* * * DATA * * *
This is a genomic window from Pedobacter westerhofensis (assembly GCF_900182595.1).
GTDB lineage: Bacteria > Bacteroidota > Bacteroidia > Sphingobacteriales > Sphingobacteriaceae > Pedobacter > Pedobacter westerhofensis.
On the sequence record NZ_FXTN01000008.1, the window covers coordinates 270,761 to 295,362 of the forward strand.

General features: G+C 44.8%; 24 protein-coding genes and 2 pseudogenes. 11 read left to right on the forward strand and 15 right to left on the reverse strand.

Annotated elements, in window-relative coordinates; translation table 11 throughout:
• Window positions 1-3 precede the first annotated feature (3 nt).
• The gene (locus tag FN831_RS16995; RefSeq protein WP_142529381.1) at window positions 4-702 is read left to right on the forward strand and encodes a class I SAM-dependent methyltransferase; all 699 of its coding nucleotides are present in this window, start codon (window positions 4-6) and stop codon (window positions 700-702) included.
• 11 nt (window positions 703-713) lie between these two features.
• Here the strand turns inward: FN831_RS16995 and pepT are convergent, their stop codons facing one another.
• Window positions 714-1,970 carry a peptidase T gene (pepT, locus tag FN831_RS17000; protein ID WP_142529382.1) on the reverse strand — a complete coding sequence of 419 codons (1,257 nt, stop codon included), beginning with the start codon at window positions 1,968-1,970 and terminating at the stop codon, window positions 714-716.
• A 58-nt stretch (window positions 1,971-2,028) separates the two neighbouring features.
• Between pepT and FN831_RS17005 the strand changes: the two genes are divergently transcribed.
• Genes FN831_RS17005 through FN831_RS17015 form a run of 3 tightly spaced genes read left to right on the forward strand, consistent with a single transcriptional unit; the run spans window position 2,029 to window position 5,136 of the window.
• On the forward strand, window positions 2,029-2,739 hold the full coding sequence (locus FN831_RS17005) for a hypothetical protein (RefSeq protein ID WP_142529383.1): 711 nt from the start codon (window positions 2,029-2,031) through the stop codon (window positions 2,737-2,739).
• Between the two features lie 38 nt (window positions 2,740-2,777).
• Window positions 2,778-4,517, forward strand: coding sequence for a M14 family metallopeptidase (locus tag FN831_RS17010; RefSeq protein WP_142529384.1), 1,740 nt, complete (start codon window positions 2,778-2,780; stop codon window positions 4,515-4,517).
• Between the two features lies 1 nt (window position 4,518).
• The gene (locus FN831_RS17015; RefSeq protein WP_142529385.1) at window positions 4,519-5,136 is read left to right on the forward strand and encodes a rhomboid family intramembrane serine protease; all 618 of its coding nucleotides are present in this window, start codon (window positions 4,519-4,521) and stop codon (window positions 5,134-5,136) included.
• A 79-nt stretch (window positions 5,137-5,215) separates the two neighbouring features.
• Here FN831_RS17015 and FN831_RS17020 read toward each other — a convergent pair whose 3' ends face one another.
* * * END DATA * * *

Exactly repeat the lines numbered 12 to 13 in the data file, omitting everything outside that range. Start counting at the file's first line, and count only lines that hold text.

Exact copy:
• Between pepT and FN831_RS17005 the strand changes: the two genes are divergently transcribed.
• Genes FN831_RS17005 through FN831_RS17015 form a run of 3 tightly spaced genes read left to right on the forward strand, consistent with a single transcriptional unit; the run spans window position 2,029 to window position 5,136 of the window.